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David Spiegel To Deliver NCCAM Lecture, May 6 in Masur
How does the mind affect the body's ability to manage illness? Does hypnosis have a place in medical care? How does group support affect survival of life-threatening illness? These and other questions will be explored when the National Center for Complementary and Alternative Medicine hosts the first of the 2003 Distinguished Lectures in the Science of Complementary and Alternative Medicine. Dr. David Spiegel, a world-renowned authority on mind-body interactions and professor of psychiatry and behavioral sciences at Stanford University, will present "Hypnosis and Group Support in Medical Care: Altering Perception and Reality." The lecture will take place at noon on Tuesday, May 6, in Masur Auditorium, Bldg. 10.
In addition to studying psychotherapeutic interventions, Spiegel has investigated the use of hypnosis in treating medical symptoms and side effects. Using PET imaging, he has been able to demonstrate that hypnosis can change the electrical activity and blood flow in those parts of the brain involved in sensory perception, resulting in pain reduction for patients. This research has helped patients to manage pain and made it possible to reduce the dose and duration of medications involved with certain surgical procedures.
Spiegel will explain the phenomenon of hypnosis and its application in managing illness. He will also describe the major components of group psychotherapy for cancer patients and will discuss the research behind his findings about the efficacy of group therapy and hypnosis in management of stress, pain, medical treatments and life-threatening disease.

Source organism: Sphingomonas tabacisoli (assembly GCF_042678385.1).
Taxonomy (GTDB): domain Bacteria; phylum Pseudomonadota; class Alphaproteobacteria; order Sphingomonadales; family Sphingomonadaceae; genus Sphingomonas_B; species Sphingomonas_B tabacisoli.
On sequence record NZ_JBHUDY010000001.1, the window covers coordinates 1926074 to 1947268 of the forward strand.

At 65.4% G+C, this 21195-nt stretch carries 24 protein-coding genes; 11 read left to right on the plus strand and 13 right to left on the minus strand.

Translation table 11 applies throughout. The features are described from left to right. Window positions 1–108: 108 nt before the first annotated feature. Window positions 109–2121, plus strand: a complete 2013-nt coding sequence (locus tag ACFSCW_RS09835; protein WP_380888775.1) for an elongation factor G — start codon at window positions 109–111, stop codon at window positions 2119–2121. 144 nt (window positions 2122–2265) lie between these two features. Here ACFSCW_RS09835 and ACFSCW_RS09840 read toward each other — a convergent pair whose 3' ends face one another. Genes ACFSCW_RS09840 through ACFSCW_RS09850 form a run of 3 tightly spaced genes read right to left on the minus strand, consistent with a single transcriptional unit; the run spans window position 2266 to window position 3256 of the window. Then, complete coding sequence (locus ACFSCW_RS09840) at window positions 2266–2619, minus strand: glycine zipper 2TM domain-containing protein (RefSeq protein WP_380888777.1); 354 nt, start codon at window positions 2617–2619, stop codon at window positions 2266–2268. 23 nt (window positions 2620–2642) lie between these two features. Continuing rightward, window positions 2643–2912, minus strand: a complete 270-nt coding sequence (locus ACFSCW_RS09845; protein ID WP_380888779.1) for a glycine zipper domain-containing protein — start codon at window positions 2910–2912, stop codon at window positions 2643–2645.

Spiegel is the Willson professor and associate chair of psychiatry and behavioral sciences at Stanford University School of Medicine and founder and director of the Stanford Center for Integrative Medicine. He received his B.A. in philosophy from Yale College and his M.D. from Harvard Medical School. He has received numerous honors and awards including the Edward A. Strecker, M.D. Award in 1995, given annually by the University of Pennsylvania Hospital System to an individual who has made an outstanding contribution to the field of clinical psychiatry in the United States. He has also received the Treya Killam Wilber Award in 1993 from the Cancer Support Community, and the Kaiser Award for Excellence in Preclinical Teaching from Stanford University School of Medicine in 1986.
NCCAM invites members of the NIH community and the public to attend the lecture. It will also be webcast on http://videocast.nih.gov. For reasonable accommodation, call Valeria West at 402-9686.
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